“It’s my theory that masculinity is the key to the Islamic problem,” he says: Islamic women were gradually ground down and told they were inferior; their dreary lives matched their expectations.

“While in the Islamic world,” Amis says, “the men are the ones who feel the humiliation of political impotence, are told that they are lions and princes and vastly superior to women.” But with their lack of power and wealth, “they can’t look their women in the face. There’s no healthy release of sexuality. So no wonder you crash an airplane into the World Trade Center so you can get [sex] in the afterlife.”

Among his peers, he says, women have taken over. “The women are the shakers and the movers; the men are the wimps. But they like it. If you have any kind of artistic temperament it suits you right down to the ground. It certainly suits me: I don’t even want to be consulted regarding major changes in our lives. Where are we going to live next year, that sort of thing.”

When he thinks about a possible move to New York -- he describes a “ridiculous, semi-serious ambition to be an American writer at the end” -- he worries a bit about the country’s piety. Religion in general, he says, seems to be reasserting itself everywhere.

“Have we ever had a faith-based administration before?” he asks disapprovingly.

“The story of mankind is the story of learning to get by without God. I’m with [Joseph] Conrad, who said, take it whichever way you like it, but religion is a tawdry, human construction that poisons all our most intimate thoughts about the living and the dead. In other words, attack religion from the high ground: You’re irreligious not because you’re a bustling cynic but because you actually have your own spiritual universe.”


Egalitarian thinking

The subject that most interests Amis right now is the very faux-egalitarian “leveling” that took him down a notch in the London press. It’s especially dangerous, he says, when allied with speed. “I think levelism has started to flatten literature. It’s already flattened poetry. There are other reasons for that -- the speed of contemporary life. A poem is not only trying to slow time down; it stops the clock. It says, ‘Let’s examine this moment.’ When I get to Uruguay, I see I can start reading poetry again.”

He calls the urban West a “post-poetic culture,” one that’s increasingly incapable of introspection. It’s not a dumbing down; it’s a numbing down.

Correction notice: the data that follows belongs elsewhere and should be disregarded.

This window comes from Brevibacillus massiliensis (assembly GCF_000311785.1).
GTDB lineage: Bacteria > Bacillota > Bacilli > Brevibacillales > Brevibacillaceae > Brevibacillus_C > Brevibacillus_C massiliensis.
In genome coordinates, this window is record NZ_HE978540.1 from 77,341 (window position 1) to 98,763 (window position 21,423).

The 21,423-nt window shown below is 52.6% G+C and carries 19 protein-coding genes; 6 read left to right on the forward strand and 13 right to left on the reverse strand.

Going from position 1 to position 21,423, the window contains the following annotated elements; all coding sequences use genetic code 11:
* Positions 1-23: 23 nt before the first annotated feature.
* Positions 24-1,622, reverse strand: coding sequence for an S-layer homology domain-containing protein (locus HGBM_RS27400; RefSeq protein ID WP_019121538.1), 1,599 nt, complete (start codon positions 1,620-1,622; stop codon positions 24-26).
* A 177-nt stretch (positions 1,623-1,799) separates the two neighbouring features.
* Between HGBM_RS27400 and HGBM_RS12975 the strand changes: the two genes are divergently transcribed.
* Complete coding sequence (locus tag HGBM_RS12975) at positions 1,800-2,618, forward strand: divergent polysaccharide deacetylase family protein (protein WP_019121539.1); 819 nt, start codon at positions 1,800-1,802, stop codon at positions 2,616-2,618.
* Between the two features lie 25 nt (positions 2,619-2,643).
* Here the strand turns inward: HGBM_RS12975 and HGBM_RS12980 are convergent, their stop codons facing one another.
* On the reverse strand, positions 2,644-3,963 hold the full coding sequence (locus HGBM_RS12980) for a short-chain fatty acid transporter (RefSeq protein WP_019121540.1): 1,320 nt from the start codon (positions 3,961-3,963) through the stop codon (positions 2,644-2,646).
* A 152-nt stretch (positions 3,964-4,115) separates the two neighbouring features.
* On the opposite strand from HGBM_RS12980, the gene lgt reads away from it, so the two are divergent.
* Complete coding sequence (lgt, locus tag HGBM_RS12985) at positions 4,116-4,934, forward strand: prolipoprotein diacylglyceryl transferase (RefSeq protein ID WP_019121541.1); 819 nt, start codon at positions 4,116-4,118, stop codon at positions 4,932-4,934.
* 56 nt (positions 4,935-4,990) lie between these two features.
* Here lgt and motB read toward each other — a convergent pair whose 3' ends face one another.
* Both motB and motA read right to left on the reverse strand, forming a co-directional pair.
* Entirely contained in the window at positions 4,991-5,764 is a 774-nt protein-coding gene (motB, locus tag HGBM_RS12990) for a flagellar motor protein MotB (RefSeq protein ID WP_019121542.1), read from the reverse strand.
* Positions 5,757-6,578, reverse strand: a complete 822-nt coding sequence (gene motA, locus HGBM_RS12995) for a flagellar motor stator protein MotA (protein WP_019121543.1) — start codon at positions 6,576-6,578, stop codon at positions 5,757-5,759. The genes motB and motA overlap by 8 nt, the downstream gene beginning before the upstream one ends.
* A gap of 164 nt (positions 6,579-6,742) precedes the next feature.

“So having gotten poetry out of the way, the culture will now move on to the literary novel. The literary novel slows things down too.”

Amis says his next project will be an autobiographical novel, on the Bellow model, which will explore this leveling and reflect back on a life that has seemed to slow down as he rounded 50.

“You find you have this new topic in your life, which is, ‘The Past.’ Which you never thought about much. And then you realize, at the end it’s gonna be all you’ve got.”

But first, Amis needs to line up a book contract. His deal with Miramax Books, which has not given him the American hit many expected when he signed in 1998, concluded with “Yellow Dog.” (The house’s publicist, Hillary Bass, says Miramax will re-up with Amis as soon as he decides what he wants to write.)

Hitchens says he hopes Amis, whom he describes as primarily apolitical, will take on the topic that’s consumed his own thinking these days: “The great subject for the rest of our lives is going to be holy war,” Hitchens says as he tears into a Johnny Walker at the hotel’s outdoor bar. (“You’ll be seeing a lot of me,” he says to the bartender as he orders.)

“We’re in a good position to know because we were close to Salman Rushdie’s side” during the fatwa against him, Hitchens says. “So our experience with it goes back to 1989, and not 2001.”

The subject of jihad would suit Amis’ style, his friend says. “It’s got everything he wants: sexual repression, crazy rhetoric, lunatic characters. I have a feeling it’s churning away inside him.”


Martin Amis in discussion

Where: Los Angeles Times Festival of Books, UCLA campus

When: 10:30 a.m. Sunday, Haines 39 Lecture Hall

Topic: Stalin: Anatomy of a Tyrant

Price: Free